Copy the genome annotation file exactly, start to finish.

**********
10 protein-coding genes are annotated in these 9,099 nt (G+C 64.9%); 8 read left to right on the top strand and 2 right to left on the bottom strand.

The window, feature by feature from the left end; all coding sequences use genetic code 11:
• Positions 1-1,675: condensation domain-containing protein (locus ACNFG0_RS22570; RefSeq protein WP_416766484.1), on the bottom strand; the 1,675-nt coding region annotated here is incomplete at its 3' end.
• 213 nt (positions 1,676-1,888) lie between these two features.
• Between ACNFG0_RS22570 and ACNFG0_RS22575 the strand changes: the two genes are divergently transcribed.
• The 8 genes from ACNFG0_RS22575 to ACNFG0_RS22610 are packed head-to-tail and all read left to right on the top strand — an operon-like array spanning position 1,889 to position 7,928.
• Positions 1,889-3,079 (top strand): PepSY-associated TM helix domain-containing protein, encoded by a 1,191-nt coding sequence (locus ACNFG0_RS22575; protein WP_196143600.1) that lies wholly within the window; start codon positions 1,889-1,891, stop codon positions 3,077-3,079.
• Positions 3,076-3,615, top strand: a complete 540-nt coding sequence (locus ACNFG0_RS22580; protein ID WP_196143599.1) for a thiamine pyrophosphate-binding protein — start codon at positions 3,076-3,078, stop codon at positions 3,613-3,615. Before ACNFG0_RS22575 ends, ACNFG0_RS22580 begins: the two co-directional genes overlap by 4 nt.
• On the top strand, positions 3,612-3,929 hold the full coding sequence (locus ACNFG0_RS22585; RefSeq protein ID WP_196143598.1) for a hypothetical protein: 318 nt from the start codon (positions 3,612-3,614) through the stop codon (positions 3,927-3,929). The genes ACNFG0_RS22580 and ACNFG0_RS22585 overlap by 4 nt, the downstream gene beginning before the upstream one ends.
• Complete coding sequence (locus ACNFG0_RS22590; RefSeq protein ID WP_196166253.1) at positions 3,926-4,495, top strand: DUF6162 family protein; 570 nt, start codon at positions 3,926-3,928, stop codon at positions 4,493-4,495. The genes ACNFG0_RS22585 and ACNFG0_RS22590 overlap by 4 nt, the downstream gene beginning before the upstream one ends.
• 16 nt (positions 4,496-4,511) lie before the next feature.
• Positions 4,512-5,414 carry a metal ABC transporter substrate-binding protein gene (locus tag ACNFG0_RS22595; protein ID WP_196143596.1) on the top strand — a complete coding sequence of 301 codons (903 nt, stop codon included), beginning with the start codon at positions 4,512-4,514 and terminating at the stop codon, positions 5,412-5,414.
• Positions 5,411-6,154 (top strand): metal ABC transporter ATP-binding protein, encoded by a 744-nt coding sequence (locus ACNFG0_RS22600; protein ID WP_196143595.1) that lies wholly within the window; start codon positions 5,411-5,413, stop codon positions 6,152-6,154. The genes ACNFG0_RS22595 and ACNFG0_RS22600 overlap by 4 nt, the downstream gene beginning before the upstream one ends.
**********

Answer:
10 protein-coding genes are annotated in these 9,099 nt (G+C 64.9%); 8 read left to right on the top strand and 2 right to left on the bottom strand.

The window, feature by feature from the left end; all coding sequences use genetic code 11:
• Positions 1-1,675: condensation domain-containing protein (locus ACNFG0_RS22570; RefSeq protein WP_416766484.1), on the bottom strand; the 1,675-nt coding region annotated here is incomplete at its 3' end.
• 213 nt (positions 1,676-1,888) lie between these two features.
• Between ACNFG0_RS22570 and ACNFG0_RS22575 the strand changes: the two genes are divergently transcribed.
• The 8 genes from ACNFG0_RS22575 to ACNFG0_RS22610 are packed head-to-tail and all read left to right on the top strand — an operon-like array spanning position 1,889 to position 7,928.
• Positions 1,889-3,079 (top strand): PepSY-associated TM helix domain-containing protein, encoded by a 1,191-nt coding sequence (locus ACNFG0_RS22575; protein WP_196143600.1) that lies wholly within the window; start codon positions 1,889-1,891, stop codon positions 3,077-3,079.
• Positions 3,076-3,615, top strand: a complete 540-nt coding sequence (locus ACNFG0_RS22580; protein ID WP_196143599.1) for a thiamine pyrophosphate-binding protein — start codon at positions 3,076-3,078, stop codon at positions 3,613-3,615. Before ACNFG0_RS22575 ends, ACNFG0_RS22580 begins: the two co-directional genes overlap by 4 nt.
• On the top strand, positions 3,612-3,929 hold the full coding sequence (locus ACNFG0_RS22585; RefSeq protein ID WP_196143598.1) for a hypothetical protein: 318 nt from the start codon (positions 3,612-3,614) through the stop codon (positions 3,927-3,929). The genes ACNFG0_RS22580 and ACNFG0_RS22585 overlap by 4 nt, the downstream gene beginning before the upstream one ends.
• Complete coding sequence (locus ACNFG0_RS22590; RefSeq protein ID WP_196166253.1) at positions 3,926-4,495, top strand: DUF6162 family protein; 570 nt, start codon at positions 3,926-3,928, stop codon at positions 4,493-4,495. The genes ACNFG0_RS22585 and ACNFG0_RS22590 overlap by 4 nt, the downstream gene beginning before the upstream one ends.
• 16 nt (positions 4,496-4,511) lie before the next feature.
• Positions 4,512-5,414 carry a metal ABC transporter substrate-binding protein gene (locus tag ACNFG0_RS22595; protein ID WP_196143596.1) on the top strand — a complete coding sequence of 301 codons (903 nt, stop codon included), beginning with the start codon at positions 4,512-4,514 and terminating at the stop codon, positions 5,412-5,414.
• Positions 5,411-6,154 (top strand): metal ABC transporter ATP-binding protein, encoded by a 744-nt coding sequence (locus ACNFG0_RS22600; protein ID WP_196143595.1) that lies wholly within the window; start codon positions 5,411-5,413, stop codon positions 6,152-6,154. The genes ACNFG0_RS22595 and ACNFG0_RS22600 overlap by 4 nt, the downstream gene beginning before the upstream one ends.